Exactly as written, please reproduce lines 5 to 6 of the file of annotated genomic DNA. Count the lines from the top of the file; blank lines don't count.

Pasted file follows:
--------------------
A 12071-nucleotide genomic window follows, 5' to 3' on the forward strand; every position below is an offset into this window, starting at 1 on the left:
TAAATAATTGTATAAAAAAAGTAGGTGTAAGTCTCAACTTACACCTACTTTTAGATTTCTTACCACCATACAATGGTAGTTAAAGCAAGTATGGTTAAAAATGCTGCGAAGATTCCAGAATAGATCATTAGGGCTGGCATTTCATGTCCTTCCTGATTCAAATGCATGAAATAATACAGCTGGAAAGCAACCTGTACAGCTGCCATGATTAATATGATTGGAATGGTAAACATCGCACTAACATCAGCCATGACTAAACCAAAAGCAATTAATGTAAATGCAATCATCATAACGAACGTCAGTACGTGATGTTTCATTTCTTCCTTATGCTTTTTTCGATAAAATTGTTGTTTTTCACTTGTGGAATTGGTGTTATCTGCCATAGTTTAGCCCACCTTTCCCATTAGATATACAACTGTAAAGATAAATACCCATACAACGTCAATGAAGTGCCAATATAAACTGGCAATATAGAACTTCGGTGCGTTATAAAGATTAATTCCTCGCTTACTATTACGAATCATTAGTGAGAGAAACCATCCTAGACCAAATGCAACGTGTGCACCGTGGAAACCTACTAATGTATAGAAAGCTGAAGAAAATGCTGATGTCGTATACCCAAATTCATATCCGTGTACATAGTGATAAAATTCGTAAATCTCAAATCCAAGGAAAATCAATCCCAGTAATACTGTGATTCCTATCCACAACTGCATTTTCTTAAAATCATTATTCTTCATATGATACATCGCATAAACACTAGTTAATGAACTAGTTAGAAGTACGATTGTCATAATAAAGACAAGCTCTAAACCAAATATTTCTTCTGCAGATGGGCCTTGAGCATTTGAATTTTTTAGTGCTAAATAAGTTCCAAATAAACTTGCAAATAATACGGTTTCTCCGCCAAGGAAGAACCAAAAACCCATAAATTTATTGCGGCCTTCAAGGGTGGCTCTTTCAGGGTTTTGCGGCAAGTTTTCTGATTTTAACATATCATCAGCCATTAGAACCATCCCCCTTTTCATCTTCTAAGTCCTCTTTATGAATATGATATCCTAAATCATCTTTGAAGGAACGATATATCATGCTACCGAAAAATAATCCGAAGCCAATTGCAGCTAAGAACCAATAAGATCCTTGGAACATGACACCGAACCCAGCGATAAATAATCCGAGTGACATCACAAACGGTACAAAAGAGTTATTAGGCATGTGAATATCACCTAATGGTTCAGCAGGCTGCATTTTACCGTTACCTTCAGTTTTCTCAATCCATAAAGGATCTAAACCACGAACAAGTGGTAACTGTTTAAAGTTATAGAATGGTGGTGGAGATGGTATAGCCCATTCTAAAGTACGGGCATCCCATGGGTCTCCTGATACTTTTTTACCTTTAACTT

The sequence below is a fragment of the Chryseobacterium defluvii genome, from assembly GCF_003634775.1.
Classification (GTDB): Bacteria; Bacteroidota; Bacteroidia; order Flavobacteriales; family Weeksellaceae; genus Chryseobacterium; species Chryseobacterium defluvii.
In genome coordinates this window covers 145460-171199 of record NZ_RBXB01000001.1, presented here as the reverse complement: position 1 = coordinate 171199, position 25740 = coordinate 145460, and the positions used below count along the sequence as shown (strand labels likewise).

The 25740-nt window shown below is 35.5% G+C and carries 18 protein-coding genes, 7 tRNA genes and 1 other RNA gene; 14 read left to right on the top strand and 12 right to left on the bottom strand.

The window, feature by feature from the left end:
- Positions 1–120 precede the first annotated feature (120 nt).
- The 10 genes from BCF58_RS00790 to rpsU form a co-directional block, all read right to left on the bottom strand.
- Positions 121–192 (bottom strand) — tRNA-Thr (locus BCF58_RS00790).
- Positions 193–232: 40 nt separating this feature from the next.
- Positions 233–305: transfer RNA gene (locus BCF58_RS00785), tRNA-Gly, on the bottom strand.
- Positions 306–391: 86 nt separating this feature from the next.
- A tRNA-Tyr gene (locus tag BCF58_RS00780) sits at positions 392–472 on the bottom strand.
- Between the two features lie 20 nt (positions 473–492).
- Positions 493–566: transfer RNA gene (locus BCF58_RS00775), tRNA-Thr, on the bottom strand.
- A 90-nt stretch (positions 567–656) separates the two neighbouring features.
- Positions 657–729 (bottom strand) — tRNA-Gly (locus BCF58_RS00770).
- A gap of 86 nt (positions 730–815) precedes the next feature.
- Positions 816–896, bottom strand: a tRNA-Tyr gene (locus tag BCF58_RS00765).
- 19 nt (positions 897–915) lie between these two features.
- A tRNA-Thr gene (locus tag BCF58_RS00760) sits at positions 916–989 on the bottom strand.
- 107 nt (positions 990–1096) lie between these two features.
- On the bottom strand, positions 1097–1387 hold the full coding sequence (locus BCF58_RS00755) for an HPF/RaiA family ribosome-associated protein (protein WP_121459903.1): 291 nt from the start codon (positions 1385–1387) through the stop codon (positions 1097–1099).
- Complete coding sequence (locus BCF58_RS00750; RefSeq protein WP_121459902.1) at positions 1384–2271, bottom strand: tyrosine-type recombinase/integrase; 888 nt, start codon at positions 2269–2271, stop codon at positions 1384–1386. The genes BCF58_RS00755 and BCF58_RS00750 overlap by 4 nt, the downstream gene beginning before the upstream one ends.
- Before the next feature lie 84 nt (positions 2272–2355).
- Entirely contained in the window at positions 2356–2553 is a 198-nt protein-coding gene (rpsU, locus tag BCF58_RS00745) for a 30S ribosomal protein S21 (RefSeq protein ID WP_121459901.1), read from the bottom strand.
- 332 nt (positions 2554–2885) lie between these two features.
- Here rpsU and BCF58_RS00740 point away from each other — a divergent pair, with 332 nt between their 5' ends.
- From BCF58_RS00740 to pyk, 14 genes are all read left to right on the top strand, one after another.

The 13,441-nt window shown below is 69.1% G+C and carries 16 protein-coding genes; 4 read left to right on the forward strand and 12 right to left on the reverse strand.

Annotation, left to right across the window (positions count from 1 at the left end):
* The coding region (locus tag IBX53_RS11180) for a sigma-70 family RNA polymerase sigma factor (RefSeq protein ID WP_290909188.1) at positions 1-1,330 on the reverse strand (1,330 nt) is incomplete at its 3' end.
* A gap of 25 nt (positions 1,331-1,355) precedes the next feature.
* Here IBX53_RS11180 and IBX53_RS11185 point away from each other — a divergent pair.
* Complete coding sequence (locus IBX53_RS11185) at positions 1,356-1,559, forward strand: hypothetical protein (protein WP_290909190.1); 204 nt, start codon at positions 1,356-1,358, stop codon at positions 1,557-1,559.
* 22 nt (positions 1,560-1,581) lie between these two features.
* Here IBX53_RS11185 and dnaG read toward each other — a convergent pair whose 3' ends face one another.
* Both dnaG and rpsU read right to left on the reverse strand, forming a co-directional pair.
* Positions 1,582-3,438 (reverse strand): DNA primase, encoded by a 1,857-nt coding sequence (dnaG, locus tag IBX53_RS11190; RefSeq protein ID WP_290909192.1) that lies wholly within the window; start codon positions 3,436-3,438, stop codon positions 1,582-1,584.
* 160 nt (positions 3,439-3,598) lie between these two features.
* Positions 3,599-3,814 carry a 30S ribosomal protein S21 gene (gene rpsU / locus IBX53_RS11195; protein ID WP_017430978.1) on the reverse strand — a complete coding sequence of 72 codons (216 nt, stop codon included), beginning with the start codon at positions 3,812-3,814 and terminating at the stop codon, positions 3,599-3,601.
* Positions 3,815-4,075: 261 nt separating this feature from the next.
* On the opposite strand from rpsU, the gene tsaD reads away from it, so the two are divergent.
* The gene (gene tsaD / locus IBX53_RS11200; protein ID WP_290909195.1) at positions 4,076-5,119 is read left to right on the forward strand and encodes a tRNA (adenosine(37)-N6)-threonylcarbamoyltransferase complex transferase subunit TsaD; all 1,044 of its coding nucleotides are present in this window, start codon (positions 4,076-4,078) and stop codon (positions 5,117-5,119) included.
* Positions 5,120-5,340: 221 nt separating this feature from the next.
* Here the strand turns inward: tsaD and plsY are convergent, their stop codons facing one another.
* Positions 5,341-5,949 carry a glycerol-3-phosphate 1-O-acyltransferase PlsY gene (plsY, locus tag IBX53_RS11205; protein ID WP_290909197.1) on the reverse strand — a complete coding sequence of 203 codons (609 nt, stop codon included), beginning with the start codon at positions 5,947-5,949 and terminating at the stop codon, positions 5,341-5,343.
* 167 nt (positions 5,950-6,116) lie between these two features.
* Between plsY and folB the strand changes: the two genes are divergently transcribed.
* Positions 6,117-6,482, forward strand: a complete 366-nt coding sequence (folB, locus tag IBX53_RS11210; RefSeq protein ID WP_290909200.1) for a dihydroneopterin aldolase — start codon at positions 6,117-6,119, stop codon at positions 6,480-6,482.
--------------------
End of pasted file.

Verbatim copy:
In genome coordinates this window covers 145460-171199 of record NZ_RBXB01000001.1, presented here as the reverse complement: position 1 = coordinate 171199, position 25740 = coordinate 145460, and the positions used below count along the sequence as shown (strand labels likewise).

The 25740-nt window shown below is 35.5% G+C and carries 18 protein-coding genes, 7 tRNA genes and 1 other RNA gene; 14 read left to right on the top strand and 12 right to left on the bottom strand.